UK Tax Authorities Seized NFTs For The First Time Ever

The UK’s tax authority, HM Revenue and Customs (HMRC), seized three non-fungible tokens (NFTs) through an investigation about possible tax fraud.  Although officials honored the seizure as a first for the U.K, there is a great probability that the seizure is only theoretical. As part of a value-added taxes (VAT) investigation involving 250 fake firms, the NFTs were seized. In the course of the inquiry, authorities detained three people on suspicion of cheating HMRC of $1.9 million.

To avoid detection by the police, the accused ones used different methods. They used VPNs, unregistered addresses, unregistered prepaid mobile phones, and stolen identities. Moreover, HMRC stated that to avoid VAT, they also generated fake invoices and pretended to be doing lawful commercial operations. According to HMRC, they were also able to catch $6,700 worth of cryptocurrencies and three NFTs after the suspect’s arrest.

Diving Into Details Of The NFTs Seizure

Nick Sharp, deputy director for economic crime at the HRMC, made a statement for the seizure of NFTs. He notes that anyone who believes they can use cryptocurrency to evade taxes should be aware of the consequences. Furthermore, Sharp adds that they are continuously adapting to new technologies. In light of this, they want to keep up with criminals and tax evaders as they hide their assets.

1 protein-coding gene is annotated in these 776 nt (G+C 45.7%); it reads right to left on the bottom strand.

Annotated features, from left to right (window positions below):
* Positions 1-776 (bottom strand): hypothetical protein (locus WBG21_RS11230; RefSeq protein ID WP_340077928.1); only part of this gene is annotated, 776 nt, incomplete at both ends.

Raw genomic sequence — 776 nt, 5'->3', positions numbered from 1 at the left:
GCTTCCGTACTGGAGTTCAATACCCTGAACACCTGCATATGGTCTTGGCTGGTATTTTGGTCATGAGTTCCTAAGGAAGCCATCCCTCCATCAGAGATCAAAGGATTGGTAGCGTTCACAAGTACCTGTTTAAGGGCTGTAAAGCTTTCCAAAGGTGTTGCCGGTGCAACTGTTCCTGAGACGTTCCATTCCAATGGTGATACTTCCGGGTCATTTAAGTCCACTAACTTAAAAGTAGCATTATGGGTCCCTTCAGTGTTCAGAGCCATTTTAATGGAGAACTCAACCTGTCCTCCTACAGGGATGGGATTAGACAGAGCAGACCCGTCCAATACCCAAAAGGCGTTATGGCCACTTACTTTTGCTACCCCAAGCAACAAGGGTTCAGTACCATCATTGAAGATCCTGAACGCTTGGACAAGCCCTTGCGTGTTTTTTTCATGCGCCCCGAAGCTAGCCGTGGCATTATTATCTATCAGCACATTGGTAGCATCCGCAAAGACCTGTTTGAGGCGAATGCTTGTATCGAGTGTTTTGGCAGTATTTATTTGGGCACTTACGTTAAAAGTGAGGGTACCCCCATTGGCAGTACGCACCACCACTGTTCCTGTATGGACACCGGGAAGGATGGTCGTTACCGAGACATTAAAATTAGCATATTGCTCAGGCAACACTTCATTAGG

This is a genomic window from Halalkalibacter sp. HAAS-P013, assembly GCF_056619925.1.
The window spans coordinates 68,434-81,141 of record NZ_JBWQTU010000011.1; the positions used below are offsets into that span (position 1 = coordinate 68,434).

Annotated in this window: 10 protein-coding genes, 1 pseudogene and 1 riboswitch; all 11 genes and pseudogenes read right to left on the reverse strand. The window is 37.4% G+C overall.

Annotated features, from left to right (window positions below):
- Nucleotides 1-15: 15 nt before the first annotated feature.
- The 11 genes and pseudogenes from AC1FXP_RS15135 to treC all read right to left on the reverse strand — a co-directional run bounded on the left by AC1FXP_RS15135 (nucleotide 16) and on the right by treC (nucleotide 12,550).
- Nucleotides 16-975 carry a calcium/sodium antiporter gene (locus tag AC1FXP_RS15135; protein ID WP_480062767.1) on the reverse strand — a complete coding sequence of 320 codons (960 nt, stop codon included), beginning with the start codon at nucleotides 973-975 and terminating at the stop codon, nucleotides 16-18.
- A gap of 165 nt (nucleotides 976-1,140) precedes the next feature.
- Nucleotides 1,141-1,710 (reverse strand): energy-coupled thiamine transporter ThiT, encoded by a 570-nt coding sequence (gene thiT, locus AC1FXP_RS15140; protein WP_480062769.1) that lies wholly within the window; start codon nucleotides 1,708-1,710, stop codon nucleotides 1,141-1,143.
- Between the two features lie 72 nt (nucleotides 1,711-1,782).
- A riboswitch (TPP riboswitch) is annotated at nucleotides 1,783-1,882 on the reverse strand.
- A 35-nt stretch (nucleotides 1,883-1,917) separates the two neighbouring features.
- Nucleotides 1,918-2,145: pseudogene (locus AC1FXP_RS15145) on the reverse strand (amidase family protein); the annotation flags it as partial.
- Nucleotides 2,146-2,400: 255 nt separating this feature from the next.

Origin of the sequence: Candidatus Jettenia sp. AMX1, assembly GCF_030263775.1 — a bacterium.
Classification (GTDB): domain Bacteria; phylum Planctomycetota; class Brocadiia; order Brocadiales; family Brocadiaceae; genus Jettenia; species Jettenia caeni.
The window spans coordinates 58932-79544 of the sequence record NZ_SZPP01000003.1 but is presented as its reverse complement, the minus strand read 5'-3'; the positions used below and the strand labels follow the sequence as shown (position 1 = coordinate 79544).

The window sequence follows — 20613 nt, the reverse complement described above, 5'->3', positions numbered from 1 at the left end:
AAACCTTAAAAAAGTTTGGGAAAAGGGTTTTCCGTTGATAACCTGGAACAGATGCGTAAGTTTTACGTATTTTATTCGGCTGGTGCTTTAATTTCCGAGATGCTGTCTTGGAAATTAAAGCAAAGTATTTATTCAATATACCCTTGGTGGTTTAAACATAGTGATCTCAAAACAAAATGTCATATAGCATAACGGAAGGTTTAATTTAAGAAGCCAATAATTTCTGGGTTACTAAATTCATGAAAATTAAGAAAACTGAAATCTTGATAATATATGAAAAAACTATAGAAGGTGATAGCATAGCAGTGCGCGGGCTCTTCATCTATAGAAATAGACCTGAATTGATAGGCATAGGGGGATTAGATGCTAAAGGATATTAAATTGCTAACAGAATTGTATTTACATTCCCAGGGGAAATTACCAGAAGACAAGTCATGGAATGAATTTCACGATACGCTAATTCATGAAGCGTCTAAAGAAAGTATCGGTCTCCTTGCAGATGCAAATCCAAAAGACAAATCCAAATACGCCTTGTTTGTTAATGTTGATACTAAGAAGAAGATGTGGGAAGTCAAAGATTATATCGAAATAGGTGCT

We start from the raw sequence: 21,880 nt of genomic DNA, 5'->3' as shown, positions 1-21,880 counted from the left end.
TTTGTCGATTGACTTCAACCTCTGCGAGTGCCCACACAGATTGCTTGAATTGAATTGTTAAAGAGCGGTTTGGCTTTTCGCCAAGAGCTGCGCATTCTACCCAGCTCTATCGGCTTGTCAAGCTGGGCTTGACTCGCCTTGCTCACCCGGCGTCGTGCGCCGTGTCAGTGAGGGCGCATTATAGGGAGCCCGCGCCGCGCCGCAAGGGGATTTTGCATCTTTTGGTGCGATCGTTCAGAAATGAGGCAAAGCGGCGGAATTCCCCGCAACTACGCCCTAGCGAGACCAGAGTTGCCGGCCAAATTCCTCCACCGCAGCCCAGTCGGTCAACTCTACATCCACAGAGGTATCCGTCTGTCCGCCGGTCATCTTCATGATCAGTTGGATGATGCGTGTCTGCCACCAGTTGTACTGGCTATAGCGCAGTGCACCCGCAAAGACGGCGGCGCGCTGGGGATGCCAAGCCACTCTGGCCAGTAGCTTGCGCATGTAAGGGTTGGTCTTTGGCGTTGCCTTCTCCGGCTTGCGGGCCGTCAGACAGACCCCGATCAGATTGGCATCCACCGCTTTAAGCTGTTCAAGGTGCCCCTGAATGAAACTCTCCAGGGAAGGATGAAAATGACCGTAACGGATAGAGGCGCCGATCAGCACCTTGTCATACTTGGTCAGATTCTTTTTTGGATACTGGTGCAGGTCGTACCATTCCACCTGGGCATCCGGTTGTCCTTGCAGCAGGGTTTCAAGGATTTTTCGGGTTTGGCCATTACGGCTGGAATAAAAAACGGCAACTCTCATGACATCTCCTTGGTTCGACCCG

Authorities believe that this law enforcement seizure of non-fungible tokens is the first of its kind in the UK. As reported by Sky News, however, HMRC hasn’t physically seized ownership of the NFTs. However, it got a court order that prevents those digital artworks from selling. In addition, NFTs and cryptocurrencies have been detained while HMRC continues its investigation. Besides this, the warrant issued by HMRC is still unknown, and it’s not certain whether it will be able to stop the sale of NFTs.

It looks like no HMRC warrant will have any weight unless the NFTs are on a centralized exchange/platform operating in the United Kingdom. Law enforcement in the U.K will have difficulty approving a sale of the NFTs as long as the suspects are in jail. HMRC could only access the NFTs if they had the suspects’ wallets. Nonetheless, they would not access the tokens unless they also gained their private keys.

Given these points, if the HMRC is successful in gaining access. It is quite probable that Wilson’s Auctions will sell off the NFTs. For more information, Wilsons Auctions is the biggest private auction house in the United Kingdom and Ireland. It has previously auctioned off cryptocurrency confiscated by law authorities in the U.K.